The Brain Vascular Malformation Consortium (BVMC) focuses on three rare vascular diseases with brain involvement: Cerebral Cavernous Malformation (CCM), Sturge-Weber Syndrome (SWS), and Hereditary Hemorrhagic Telangiectasia (HHT). Each is poorly understood in terms of biological mechanisms leading to progression to clinical symptoms, are resource-intensive to manage effectively, and has high probability of serious neurological morbidity. All three share a common biological theme: a brain vascular phenotype based on failure of the normal physiological mechanisms of blood vessel formation or maintenance. There is considerable overlap in the nature of the neurological morbidity of these disorders: hemorrhage, seizures and focal neurological deficits are common causes of poor functional outcome and significantly affect patient quality of life. Recent advances have also identified several dysregulated cell-signaling pathways in common, which has treatment implications. Over the past 5 years, rapid basic and translational advances have identified several candidate therapeutics, many of which are already FDA-approved for other indications and could be repurposed for use in CCM, SWS or HHT. However, much work is still needed to prepare for pending drug trials in patients with these rare diseases. In the next cycle, our projects propose to focus on clinical trial readiness issues to help inform trials, by identifying and validating biologically relevant biomarkers that can be used for monitoring drug response and identifying measurable outcomes for trial development. The overall goal of the BVMC is to facilitate and advance high-quality clinical research in CCM, SWS, and HHT by providing research infrastructure and maintaining longitudinal patient registries and biorepositories (Aim 1), by identifying and validating clinical outcomes and biomarkers for use in clinical trials (Aim 2), and by training the next generation of rare disease researchers and funding high-risk/high-payoff pilot studies (Aim 3).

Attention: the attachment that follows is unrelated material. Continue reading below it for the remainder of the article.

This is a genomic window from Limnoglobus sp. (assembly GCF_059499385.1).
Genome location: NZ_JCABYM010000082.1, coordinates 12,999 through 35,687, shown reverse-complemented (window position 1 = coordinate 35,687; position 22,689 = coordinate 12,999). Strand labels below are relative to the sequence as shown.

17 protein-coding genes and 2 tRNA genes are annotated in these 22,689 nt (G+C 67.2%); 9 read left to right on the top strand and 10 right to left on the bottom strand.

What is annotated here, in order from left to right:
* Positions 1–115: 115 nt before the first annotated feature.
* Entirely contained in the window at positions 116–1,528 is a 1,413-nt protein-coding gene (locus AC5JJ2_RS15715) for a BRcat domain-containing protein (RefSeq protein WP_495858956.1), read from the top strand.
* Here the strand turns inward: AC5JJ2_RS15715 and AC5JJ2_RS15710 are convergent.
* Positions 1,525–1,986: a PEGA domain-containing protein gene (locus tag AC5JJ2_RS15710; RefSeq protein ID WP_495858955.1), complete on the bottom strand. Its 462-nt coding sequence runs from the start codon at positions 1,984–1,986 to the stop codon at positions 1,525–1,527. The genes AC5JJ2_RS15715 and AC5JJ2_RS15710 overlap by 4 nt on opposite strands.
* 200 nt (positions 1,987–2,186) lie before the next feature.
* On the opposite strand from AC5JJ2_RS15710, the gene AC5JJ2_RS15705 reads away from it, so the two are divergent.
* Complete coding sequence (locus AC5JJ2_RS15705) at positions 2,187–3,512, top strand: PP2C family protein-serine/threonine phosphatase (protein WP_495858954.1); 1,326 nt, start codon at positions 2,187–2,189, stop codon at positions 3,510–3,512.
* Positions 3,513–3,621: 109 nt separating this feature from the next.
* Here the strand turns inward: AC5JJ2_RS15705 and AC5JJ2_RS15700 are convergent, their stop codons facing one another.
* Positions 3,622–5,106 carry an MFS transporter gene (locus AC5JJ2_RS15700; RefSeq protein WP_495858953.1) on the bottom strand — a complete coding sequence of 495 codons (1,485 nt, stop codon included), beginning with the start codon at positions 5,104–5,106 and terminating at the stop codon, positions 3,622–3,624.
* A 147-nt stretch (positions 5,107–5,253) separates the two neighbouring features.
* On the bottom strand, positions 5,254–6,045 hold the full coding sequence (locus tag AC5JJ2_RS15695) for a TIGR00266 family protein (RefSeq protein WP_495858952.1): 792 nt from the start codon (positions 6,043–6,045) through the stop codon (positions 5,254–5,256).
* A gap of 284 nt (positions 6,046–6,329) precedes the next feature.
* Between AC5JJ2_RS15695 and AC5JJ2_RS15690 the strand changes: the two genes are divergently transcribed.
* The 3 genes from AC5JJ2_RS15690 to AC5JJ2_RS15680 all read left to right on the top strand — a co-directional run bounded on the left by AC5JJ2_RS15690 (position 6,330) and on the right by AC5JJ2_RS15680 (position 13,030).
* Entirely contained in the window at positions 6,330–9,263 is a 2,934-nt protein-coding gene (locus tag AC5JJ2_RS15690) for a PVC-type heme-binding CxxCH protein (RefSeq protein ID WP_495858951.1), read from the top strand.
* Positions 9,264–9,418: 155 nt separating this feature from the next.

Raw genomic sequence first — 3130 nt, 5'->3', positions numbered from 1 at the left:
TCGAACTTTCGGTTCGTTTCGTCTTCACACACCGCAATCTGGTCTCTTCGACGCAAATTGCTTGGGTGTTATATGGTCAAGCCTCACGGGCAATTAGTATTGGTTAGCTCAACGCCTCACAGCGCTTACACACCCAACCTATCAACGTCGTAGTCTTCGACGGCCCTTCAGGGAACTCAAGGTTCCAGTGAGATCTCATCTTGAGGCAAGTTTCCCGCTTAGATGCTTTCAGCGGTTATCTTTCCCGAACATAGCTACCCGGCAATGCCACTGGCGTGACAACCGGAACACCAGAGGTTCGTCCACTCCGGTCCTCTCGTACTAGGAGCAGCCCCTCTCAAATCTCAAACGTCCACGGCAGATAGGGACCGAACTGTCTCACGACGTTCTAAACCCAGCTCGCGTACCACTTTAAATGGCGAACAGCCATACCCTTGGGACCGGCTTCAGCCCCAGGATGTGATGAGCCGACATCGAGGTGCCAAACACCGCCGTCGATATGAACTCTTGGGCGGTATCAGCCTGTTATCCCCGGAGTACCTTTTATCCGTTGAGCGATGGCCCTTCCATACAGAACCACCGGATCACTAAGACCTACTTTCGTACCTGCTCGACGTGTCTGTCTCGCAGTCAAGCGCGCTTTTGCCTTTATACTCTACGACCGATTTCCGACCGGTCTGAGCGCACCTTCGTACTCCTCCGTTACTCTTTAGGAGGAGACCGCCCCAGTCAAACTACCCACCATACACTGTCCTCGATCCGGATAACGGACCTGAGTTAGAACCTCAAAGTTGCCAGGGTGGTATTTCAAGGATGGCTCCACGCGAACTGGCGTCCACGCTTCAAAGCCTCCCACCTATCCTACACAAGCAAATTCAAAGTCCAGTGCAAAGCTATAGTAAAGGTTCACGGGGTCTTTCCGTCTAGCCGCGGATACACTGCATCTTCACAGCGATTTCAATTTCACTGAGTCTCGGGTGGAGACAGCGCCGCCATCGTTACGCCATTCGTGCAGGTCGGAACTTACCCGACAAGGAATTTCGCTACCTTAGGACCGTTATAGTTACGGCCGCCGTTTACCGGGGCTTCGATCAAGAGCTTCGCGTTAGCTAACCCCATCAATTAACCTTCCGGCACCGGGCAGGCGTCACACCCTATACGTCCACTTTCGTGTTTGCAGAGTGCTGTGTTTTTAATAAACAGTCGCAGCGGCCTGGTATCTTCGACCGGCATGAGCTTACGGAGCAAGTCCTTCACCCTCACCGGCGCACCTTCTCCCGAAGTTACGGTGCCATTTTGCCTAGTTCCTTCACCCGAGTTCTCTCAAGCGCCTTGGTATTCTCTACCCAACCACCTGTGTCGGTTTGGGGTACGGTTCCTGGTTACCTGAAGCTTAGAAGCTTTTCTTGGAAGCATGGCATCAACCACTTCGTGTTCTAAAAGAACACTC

These aims will be accomplished through our three Projects, Cores, pilot project and training components; active collaborations with the Patient Advocacy Groups ? Angioma Alliance, Sturge Weber Foundation, Cure HHT; and the RDCRN Data Management and Coordinating Center. Establishment of the BVMC has been a major step forward in promoting cross-disease collaborations, providing a centralized clinical research infrastructure for studying these three rare diseases, and generating a valuable resource for the larger neurovascular community.

Public Health Relevance

Rare brain vascular malformations are costly and difficult to treat, have high probability of serious neurological complications, and lack specific medical therapies, although promising candidates are emerging. The identification of biomarkers for disease progression would significantly improve patient surveillance, optimize management, and provide critical data for pending drug therapeutic trials.

National Institute of Health (NIH)
National Institute of Neurological Disorders and Stroke (NINDS)
Specialized Center--Cooperative Agreements (U54)
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Special Emphasis Panel (ZTR1)
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Moy, Claudia S
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University of California San Francisco
Schools of Medicine
San Francisco
United States
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